Perhaps most remarkable about the filming of this extravaganza was the use of four then-new “Electronovision” cameras that allowed for live editing on the spot, and audio that was mixed down live in the room from four-track to “glorious mono” (the preferred format of the day).  There is no unused footage, no alternate takes, and no multitrack audio to be remixed, so what you see is what actually happened, absolutely live.  With that in mind, the result is a truly astounding, high-quality concert film.

IMG_2326The Santa Monica Civic Auditorium, by the way, has its own legendary status.  Opened in 1958 as a combination concert hall/convention center, it hosted the Academy Awards for several years, and was the scene of dozens of rock concerts from the mid-’60s to the mid-’80s.  Beginning with The Doors in 1967, many top artists were drawn to the venue’s great acoustics, including Creedence, BS&T, Pink Floyd, The Kinks, Van Morrison, Procol Harum, Traffic, David Bowie, Genesis, Lou Reed, Journey, Rush, Jethro Tull and The Clash.  Upstaged by newer Los Angeles venues in the ’90s, the facility is now mostly dormant, used only occasionally for film and commercial shoots.

Do yourself a favor and take this trip down proverbial memory lane.  You won’t be disappointed!






The old songs never end

I just love doing these occasional posts about lost classics.

Radio has always failed us.   When it comes to keeping alive so many of the truly great songs of the ’60s, ’70s and ’80s that appeared on albums but never got the appropriate amount of appreciation, it was always up to us.

Some of these spectacular tracks appeared on well-known albums, and they were merely underexposed against their more popular brothers.  But so many great tunes showed up on otherwise forgettable albums, and they were therefore in danger of being lost to the proverbial dustbin of history.

Until now.

One of my jobs here at Hack’s Back Pages is to shine a light on some of these amazing songs that escaped the attention of even the most ardent music fans of that period.

This week, I offer another dozen really strong recordings you should (and can) check out, via the Spotify list at the bottom of this entry.


220px-Saynomore“Old Judge Jones,” Les Dudek, 1977

Dudek is unknown to all but the most dedicated rock enthusiasts.  Neither the singles nor the albums released under his name have made a ripple in the Top 40 waters, but he has been present for some of the great tracks of the 1970s with The Allman Brothers Band, Steve Miller Band, Boz Scaggs, Maria Muldaur and more.  Most notably, he’s the guy playing the harmonic lead guitar behind Dickey Betts on the 1973 huge hit “Ramblin’ Man.”  Although his solo career went nowhere, his underrated 1977 LP “Say No More” included the infectious “Old Judge Jones,” which got some FM airplay at the time but deserves far wider exposure.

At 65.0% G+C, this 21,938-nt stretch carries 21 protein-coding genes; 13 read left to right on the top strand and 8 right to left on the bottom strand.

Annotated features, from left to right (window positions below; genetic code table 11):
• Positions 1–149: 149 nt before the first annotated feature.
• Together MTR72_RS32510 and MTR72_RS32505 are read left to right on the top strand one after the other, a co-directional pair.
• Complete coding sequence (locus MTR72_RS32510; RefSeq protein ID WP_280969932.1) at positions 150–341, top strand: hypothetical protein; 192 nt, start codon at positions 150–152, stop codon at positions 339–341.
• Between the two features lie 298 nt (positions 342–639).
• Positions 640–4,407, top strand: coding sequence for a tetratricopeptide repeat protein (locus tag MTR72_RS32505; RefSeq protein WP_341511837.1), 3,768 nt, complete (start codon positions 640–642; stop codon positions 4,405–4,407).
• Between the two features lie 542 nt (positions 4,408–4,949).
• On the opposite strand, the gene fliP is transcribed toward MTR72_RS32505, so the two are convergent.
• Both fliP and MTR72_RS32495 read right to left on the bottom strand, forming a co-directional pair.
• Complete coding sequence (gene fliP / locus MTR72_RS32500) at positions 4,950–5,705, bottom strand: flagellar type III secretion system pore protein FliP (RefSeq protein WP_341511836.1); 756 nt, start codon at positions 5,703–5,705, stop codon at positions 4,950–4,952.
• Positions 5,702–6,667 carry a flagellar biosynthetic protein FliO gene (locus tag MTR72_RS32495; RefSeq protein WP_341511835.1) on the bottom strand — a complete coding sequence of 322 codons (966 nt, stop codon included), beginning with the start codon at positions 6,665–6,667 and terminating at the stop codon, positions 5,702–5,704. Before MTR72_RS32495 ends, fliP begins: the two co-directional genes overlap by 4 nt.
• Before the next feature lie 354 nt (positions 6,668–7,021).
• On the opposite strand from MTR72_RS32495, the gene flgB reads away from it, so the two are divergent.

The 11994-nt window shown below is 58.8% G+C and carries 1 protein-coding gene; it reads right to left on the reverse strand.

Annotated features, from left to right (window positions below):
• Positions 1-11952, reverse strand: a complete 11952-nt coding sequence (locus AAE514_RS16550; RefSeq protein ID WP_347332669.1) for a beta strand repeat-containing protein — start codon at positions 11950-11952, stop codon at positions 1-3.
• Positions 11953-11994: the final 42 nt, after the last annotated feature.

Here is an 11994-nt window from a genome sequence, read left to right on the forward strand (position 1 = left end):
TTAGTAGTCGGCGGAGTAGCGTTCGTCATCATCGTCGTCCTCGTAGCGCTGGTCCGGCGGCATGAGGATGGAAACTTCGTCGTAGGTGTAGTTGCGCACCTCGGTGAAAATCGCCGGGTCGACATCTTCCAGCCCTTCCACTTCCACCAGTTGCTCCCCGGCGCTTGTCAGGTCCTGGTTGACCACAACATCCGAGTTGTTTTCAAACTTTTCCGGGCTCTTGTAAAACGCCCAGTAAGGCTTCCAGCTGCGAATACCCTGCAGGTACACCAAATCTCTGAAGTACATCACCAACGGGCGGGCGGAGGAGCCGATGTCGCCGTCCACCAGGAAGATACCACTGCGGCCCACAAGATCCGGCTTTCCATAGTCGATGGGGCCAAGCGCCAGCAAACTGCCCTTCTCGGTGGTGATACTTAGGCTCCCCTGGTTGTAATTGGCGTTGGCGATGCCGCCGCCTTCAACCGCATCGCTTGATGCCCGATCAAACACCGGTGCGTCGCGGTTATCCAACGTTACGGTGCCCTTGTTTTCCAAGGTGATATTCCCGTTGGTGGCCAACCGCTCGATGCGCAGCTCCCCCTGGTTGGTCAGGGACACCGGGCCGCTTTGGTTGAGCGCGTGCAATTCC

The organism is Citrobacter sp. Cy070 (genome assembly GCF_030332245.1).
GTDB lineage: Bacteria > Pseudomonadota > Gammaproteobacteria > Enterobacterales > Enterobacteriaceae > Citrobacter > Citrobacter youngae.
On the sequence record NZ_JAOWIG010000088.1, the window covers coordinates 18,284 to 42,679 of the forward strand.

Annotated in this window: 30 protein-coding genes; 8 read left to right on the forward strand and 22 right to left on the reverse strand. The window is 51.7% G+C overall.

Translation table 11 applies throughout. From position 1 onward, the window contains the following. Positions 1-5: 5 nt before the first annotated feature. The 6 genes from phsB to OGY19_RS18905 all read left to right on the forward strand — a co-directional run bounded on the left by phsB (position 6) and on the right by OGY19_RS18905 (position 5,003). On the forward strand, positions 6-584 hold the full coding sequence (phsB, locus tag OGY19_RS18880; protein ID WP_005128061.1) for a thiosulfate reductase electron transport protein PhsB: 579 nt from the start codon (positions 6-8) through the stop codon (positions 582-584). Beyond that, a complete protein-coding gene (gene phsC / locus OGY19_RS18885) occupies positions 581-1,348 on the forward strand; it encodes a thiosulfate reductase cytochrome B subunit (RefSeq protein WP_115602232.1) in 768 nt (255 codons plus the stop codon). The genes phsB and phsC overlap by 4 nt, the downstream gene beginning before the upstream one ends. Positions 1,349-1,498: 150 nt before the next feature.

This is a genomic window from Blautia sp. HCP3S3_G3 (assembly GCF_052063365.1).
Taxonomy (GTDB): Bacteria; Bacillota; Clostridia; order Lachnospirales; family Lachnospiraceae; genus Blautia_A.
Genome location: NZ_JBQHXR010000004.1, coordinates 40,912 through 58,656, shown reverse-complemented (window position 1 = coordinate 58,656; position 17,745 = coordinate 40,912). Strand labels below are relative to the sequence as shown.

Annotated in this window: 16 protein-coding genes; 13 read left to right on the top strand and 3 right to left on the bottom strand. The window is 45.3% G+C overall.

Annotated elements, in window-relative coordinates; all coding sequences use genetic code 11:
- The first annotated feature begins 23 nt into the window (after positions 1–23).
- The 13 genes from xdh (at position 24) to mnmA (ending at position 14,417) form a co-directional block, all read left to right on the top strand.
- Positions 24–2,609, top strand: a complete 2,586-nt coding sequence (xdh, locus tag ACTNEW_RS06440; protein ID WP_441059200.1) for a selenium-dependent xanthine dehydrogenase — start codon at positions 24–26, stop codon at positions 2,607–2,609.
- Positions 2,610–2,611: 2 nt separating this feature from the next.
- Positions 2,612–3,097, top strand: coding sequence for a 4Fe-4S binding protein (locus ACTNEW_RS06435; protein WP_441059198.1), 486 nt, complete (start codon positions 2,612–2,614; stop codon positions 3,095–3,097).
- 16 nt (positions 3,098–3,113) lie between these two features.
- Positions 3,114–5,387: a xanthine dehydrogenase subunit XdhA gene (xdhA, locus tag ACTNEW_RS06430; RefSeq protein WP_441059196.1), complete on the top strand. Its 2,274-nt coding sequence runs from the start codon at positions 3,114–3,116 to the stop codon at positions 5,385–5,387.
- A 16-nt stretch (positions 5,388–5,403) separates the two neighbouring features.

Roger_daltrey_solo_cover“Giving It All Away,” Roger Daltrey, 1973

The Who’s titanic lead vocalist could very possibly have had a strong solo career outside The Who, but he seemed to prefer working with Pete Townshend and his enigmatic rock operas and street anthems.  Still, he dabbled in solo recordings through the years, beginning with “Daltrey,” recorded in early 1973 during a lull in The Who’s touring schedule, prior to the release of “Quadrophenia.”  Daltrey had met struggling singer-songwriter Leo Sayer, who provided a batch of songs co-written with David Courtney, the best of which was the dramatic “Giving It All Away.”  Daltrey’s powerful voice helped push the song to #5 in England, although it stiffed at #83 in the US.  Still, if you were to put this tune on a playlist of Who tracks, it would fit in beautifully.

john-stewart-bombs-away-dream-babies“Midnight Wind,” John Stewart, 1979

Stewart was a California-born singer-songwriter who joined the folk group The Kingston Trio in 1961, then wrote the well-known “Daydream Believer,” a huge hit for The Monkees (#1) in 1967 and Anne Murray (#12) in 1979.  Meanwhile, Stewart pursued a solo career bouncing around between multiple labels until he scored a hit in 1979 with the LP “Bombs Away Dream Babies.”  The single “Gold” (“People out there turning music into gold”) went to #5, which utilized the vocals and guitar of Fleetwood Mac’s Stevie Nicks and Lindsey Buckingham, but even more impressive was his song “Midnight Wind,” which also featured Buckingham and Nicks and reached a respectable #28 here.

220px-LeonRussellAlbum“Roll Away the Stone,” Leon Russell, 1970

Leon Russell was a huge figure in ’60s rock, having played keyboards and handled arrangements on dozens of Top 40 hits as a member of the famed “Wrecking Crew” gang of L.A. session musicians.  When he went out on his own, the masses didn’t exactly embrace him, but his work was widely admired by others, including Joe Cocker (“Delta Lady”), Rita Coolidge (“Superstar”), The Carpenters (“A Song for You”), George Benson (“This Masquerade”) and others, who turned his songs into mainstream hits.  Elton John so worshipped Russell that he teamed up with him in 2010 on the #3 collaborative LP “The Union,” which demonstrates Russell’s considerable skills.  His unmistakable vocal delivery on tracks like his early classic “Roll Away the Stone” made him an FM favorite.

1973-wake-of-the-flood“Eyes of the World,” Grateful Dead, 1973